What Boaters Need To Know About Concussions

By Brian Mistrot

Knowing the facts about a common onboard head injury can prevent life-threatening consequences.

Head injury illustrationPhoto: Thinkstockphotos.com/Alex-MIT

It was a beautiful day in the Florida Keys: bright sunshine, light winds, and the gentle hum of the air conditioner running below. It was one of the few times Sea Mist IV, our 40-foot Catalina had been tied to a dock or at a marina in nearly a year; we normally keep the boat on an anchor or mooring. My wife Christie and I were busy preparing the boat to head across to the Bahamas and Caribbean, trying to complete a long list of maintenance jobs before departure.

High on our list was repairing the bimini and dodger; years of cruising had taken their toll. A shop near the marina had agreed to do the job quickly. On Sea Mist, the bimini and dodger typically block the boom — our heads are protected while they're up. After years of living aboard, we'd become accustomed to the layout, instinctively knowing where and when to duck or grab for handholds. But in the process of removing the bimini for repair, I exposed the boom. Reverting to habit, I stood directly up. My head hit the boom with enough force to rattle the rigging. I didn't pass out. I just stood there a moment, shaking off a brief blackness. I felt my head to see if it was bleeding. It wasn't. With a few choice words, I got back to removing the canvas.

With bimini in hand, I disembarked and began walking toward the repair shop. Twenty steps from the boat, I got a crushing headache. It radiated from my temples and eyes, like someone was squeezing my skull. I took a few more steps, and the concrete walkway began moving. A moment later, I had terrible nausea. I turned around and stumbled back to the boat. I'd hardly made it aboard when I was struck by an overwhelming urge to sleep. Unable to think rationally, I was certain I was coming down with a severe cold or flu. I told Christie that I wasn't feeling well, dropped into my berth, and passed out. I didn't wake up for the rest of that day or night.

The next day, I had the worst headache of my life. I crawled out of my berth and closed every blind in the boat — the light made the pain worse. Christie became extremely concerned and promptly got me to a doctor. It turns out I didn't have a cold or flu; I'd suffered a concussion. The doctor gave me a stern scolding for not having sought medical help immediately. My only defense: I truly hadn't realized how serious it was.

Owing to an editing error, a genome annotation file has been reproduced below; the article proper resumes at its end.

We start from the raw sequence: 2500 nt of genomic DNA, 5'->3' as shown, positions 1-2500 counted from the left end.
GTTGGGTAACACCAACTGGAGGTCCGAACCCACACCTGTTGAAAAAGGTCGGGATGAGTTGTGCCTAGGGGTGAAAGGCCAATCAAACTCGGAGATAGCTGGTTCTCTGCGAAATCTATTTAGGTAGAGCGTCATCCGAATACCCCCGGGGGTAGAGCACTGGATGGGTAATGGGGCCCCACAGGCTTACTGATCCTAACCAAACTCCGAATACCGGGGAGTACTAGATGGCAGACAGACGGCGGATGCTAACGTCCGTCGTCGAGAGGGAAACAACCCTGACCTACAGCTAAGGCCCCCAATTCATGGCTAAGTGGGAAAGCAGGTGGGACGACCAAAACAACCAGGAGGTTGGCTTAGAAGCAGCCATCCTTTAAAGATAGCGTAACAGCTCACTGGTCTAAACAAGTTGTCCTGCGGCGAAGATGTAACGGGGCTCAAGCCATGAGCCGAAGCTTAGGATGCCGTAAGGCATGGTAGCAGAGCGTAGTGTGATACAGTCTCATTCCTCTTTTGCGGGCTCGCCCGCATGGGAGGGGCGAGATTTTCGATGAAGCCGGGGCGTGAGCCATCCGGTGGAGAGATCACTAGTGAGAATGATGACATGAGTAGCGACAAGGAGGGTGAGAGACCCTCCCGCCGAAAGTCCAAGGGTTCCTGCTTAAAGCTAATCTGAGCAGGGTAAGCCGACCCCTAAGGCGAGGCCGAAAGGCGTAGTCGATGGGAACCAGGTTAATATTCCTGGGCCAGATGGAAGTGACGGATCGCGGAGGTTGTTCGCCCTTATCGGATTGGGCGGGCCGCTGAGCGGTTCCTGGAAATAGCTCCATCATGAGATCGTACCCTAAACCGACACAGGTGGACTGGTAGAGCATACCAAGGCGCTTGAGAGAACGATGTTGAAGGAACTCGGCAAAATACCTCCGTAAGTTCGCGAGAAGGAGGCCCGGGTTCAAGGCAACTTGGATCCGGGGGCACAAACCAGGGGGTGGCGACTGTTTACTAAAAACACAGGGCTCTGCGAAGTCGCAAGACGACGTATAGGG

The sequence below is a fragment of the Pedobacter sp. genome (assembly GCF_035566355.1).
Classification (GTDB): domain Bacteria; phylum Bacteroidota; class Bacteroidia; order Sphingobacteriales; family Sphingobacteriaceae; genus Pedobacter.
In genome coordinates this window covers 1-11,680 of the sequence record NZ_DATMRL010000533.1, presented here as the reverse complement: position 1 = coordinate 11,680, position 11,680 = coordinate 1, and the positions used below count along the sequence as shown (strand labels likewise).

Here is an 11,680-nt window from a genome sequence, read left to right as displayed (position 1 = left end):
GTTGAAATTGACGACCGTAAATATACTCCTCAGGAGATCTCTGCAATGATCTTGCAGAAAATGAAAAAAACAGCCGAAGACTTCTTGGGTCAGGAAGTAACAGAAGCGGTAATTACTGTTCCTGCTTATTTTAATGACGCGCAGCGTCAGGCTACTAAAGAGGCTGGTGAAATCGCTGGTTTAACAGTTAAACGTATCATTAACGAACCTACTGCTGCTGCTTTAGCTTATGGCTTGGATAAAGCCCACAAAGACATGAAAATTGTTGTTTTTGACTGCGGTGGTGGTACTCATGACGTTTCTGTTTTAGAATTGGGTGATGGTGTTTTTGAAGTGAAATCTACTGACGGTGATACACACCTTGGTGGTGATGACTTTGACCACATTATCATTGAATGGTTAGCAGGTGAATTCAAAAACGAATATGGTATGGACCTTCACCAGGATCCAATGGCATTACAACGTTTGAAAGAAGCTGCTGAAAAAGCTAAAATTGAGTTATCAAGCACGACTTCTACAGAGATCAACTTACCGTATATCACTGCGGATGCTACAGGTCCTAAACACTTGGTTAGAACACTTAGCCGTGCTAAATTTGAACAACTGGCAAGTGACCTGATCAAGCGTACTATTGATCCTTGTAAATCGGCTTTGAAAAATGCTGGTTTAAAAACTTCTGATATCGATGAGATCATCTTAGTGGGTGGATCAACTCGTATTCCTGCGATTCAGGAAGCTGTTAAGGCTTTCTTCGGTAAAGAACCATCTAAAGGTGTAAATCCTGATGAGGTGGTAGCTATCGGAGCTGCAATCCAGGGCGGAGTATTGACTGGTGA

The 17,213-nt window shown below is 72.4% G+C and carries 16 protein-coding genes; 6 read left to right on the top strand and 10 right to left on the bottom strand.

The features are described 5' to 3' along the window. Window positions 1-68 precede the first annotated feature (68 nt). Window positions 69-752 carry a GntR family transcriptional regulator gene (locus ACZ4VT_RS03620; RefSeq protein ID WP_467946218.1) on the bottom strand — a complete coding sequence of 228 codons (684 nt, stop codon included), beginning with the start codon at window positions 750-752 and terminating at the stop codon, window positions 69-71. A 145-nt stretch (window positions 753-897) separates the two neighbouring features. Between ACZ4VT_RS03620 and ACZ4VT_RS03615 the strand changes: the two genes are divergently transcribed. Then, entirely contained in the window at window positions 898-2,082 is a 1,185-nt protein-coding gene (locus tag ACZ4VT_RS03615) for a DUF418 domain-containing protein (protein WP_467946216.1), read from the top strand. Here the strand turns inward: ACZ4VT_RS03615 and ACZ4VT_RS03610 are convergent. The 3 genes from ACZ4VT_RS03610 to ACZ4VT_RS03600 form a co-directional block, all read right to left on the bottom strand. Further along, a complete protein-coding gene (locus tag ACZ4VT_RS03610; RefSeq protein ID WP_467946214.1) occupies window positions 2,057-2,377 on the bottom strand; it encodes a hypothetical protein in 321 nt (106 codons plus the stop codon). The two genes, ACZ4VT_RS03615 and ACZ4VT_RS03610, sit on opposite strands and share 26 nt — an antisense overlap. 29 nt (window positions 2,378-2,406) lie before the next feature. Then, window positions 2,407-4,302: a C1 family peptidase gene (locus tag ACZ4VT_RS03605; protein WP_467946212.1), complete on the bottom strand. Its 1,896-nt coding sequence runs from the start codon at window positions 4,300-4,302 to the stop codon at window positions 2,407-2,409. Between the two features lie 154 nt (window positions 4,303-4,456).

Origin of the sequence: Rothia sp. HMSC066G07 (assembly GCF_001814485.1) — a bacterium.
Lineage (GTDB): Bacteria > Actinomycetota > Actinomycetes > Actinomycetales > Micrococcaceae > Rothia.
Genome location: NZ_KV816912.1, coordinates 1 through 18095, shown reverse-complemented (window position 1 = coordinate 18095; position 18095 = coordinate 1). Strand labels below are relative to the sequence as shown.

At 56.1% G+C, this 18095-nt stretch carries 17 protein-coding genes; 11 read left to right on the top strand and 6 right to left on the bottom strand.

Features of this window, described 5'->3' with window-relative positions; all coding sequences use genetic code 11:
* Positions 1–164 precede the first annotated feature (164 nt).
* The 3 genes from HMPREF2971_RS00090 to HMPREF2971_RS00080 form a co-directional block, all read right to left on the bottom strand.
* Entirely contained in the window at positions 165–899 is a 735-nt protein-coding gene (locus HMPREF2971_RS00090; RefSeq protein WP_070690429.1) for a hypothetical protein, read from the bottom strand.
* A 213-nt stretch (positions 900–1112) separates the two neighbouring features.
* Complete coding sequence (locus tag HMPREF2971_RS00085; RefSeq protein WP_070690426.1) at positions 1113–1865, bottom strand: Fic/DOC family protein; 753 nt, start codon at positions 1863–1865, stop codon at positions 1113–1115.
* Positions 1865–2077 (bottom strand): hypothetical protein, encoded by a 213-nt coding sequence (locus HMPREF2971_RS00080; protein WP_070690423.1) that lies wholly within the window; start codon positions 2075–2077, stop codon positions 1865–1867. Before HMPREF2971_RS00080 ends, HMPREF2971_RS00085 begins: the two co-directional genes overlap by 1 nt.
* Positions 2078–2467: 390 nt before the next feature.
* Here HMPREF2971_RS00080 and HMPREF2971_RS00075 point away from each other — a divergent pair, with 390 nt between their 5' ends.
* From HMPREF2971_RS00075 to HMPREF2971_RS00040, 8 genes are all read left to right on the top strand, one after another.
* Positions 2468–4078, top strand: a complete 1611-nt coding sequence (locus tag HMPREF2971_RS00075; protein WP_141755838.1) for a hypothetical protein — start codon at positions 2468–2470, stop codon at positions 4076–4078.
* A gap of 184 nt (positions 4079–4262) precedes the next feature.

"But how could I have suffered a concussion?" I asked. "I wasn't knocked out. I wasn't bleeding from my eyes or ears. Isn't that what's supposed to happen?" Her answer was firm and emphatic. "No!" she said. "You don't have to be knocked unconscious. Many people aren't."

It's now been some three years since my accident, and I've learned a lot about concussions (see "Lessons Learned The Hard Way" below). I still get headaches and spells of vertigo, brought on by watching movies or television, but I'm thankful to be alive. I'd choose the view from my cockpit over television any day. Now I have even more reason to gaze across the water ... and to share the lessons I've learned with others.

Lessons Learned The Hard Way

Most people, especially if it's a first concussion or not severe, will only suffer mild symptoms for a few weeks before returning to normal. Others may have to live with some of the effects permanently. Whether it's a slippery deck, an untimely jibe, or a seemingly simple accidental bump on the head, boaters are extremely vulnerable to this potentially life-threatening injury. Often, we're hours away from medical assistance — or less inclined to rush to a doctor. This can make a concussion even more dangerous.

Remember: Even if a person has not blacked out, a possible concussion cannot be ruled out. Signs and symptoms are not always immediate. The person affected may not think rationally, including not realizing he or she has suffered a concussion.

According to Andrew Nathanson, M.D., a clinical professor of emergency medicine at Brown University in Rhode Island, if the person has unequal or dilated pupils, profoundly altered level of consciousness, or is not easily woken, "chances are very high that there is bleeding in the brain, which is obviously more severe than a just a concussion, and these folks should be evacuated immediately." Boaters on blood thinners, such as Coumadin, Plavix, or Pradaxa, are at high risk of bleeding in the brain with even relatively minor head trauma.

"There is no accepted treatment for a concussion," Nathanson says. "Those who've had a concussion are more prone than the general population to have another one." 

Brian Mistrot lives aboard Sea Mist IV, a 40-foot Catalina, with his wife, Christie, and their two sons, Chase and Glen.

— Published: February/March 2018


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